So Hibito got right back to Earth, greeted the crowd, then collapsed onto a hospital bed due to gravity fatigue. Not much to say about the scenes where Hibito was readjusting to Earth’s gravity. It’s a real part of what astronauts go through, so of course Space Brothers handles it realistically. The writer was fun enough to approach it from a few different angles, the best of which was of course ultra-heavy Apo.
That bit does make one feel sorry for those with German Sheperds
On the surface, at least, Hibito kept up his passive-aggressive push on Mutta to get lunar. Of course, now that he’s handing out souvenirs from the moon, he’s pretty much free to do whatever he likes. I hate it when people play the moonrock card. Anyways, it was very neat to finally get a window into just why Hibito has been so passive-aggressive the whole series in getting Mutta back on the road to space. Namely, a conversation with Sharon that flipped the whole “older brother must lead the younger brother” theme on its head. I’d be interested in exactly where in the show’s timeline that conversation occurred (i.e. before or after Hibito started getting better grades than Mutta), as that would significantly affect the meaning. Definitely had an impact on Hibito, though. Episode 7’s boiled-over frustration scene makes even more sense now; Hibito wasn’t just frustrated with Mutta’s self-deprecation, but because he had in his mind been doing everything possible to solve that problem to no avail.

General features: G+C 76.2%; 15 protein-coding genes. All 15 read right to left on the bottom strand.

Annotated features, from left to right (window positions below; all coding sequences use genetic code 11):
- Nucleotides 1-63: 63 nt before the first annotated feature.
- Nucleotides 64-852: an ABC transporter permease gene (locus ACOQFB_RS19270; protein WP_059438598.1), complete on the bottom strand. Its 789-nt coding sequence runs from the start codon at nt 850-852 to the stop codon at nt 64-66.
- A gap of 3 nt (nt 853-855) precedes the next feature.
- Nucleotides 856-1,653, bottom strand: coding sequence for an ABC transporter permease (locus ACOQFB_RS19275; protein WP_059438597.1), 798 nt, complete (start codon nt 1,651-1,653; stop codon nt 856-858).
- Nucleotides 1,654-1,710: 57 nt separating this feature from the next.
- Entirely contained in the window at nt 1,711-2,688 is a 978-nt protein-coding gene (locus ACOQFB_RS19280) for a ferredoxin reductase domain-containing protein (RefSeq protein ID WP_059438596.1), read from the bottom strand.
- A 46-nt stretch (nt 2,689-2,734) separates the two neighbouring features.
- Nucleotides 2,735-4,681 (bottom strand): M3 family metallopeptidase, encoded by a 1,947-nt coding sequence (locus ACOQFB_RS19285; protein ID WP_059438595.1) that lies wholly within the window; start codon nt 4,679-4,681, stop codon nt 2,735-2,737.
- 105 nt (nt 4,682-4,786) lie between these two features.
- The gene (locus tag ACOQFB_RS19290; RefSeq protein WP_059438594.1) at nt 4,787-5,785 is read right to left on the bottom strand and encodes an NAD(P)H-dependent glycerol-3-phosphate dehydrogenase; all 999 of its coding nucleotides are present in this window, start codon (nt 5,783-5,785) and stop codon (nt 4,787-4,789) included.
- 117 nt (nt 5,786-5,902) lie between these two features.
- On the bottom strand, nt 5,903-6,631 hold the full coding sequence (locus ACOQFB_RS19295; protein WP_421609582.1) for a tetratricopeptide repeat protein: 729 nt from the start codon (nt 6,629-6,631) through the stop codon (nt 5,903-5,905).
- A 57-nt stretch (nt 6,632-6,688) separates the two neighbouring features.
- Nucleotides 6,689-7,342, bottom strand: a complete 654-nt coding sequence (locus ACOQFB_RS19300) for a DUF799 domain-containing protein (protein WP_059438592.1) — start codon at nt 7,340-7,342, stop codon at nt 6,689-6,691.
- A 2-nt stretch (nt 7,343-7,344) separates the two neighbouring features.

You can definitely see ideas percolating in there
When Amanti’s doomy-doom predictions came up again this episode, my first reaction was “Again, really? This theme is starting to get stale.” When she actually gave a more detailed summary of what he prediction entailed, I immediately thought “I bet it’s Apo.” I mean, that way would make for a good anticlimax, and win the show a Newberry medal in the process. And then Sharon showed up on-screen immediately after. … At least having both brothers on Earth for her illness will be a good way to develop their characters. I still hope this time is one of the last Amanti’s fortune telling is ominously relevant, but the obvious death flags certainly added weight to the scene where Sharon was desperately pushing the lunar telescope project.
Being passionate and being ignored is one very painful mix